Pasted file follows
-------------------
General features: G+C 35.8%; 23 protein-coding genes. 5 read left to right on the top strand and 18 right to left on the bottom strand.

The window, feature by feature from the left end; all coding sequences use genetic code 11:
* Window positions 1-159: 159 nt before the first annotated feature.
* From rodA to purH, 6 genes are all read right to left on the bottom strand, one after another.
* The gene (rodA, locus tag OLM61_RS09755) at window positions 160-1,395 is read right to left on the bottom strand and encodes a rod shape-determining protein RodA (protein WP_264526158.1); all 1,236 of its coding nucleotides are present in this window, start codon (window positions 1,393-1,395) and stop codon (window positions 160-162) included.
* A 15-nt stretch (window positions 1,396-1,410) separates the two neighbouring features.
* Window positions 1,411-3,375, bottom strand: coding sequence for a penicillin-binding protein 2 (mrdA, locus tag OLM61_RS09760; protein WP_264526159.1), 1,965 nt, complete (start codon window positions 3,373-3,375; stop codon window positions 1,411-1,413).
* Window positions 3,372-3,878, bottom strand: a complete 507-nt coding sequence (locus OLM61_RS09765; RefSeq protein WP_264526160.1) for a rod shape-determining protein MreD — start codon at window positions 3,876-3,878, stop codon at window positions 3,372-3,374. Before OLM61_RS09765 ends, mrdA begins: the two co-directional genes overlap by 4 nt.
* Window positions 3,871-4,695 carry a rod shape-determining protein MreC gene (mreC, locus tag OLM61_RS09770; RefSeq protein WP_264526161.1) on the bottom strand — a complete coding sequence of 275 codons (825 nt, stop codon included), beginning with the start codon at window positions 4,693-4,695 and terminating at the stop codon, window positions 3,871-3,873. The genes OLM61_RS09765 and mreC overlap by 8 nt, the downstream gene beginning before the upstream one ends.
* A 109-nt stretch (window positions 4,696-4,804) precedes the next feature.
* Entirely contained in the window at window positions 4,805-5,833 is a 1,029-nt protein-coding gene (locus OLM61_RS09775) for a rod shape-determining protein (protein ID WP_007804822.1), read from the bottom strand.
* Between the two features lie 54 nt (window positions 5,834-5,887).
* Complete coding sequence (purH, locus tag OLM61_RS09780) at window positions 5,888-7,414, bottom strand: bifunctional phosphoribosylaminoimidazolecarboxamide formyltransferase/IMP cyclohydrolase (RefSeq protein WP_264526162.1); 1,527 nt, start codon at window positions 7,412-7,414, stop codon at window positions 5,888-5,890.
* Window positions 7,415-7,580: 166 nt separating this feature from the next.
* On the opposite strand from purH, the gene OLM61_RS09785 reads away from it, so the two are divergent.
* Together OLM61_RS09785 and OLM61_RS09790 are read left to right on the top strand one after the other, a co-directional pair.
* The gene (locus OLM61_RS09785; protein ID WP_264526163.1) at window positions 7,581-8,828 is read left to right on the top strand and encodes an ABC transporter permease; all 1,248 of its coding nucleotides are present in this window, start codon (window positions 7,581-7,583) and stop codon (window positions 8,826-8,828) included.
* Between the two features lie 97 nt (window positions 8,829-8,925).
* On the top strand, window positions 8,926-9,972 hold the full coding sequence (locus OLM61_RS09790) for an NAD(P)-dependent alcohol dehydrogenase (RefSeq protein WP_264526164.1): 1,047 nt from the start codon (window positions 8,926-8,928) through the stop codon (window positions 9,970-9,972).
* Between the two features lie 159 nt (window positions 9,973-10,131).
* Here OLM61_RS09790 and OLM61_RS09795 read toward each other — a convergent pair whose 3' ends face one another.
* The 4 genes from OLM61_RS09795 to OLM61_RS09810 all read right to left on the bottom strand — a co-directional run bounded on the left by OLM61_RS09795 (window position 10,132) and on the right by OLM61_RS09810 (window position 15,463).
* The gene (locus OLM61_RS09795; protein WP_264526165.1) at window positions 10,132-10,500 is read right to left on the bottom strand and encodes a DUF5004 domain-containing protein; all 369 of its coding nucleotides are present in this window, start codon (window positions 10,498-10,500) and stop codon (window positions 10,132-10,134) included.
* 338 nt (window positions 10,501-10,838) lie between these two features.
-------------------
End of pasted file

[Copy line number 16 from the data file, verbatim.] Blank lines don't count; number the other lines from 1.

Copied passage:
* Together OLM61_RS09785 and OLM61_RS09790 are read left to right on the top strand one after the other, a co-directional pair.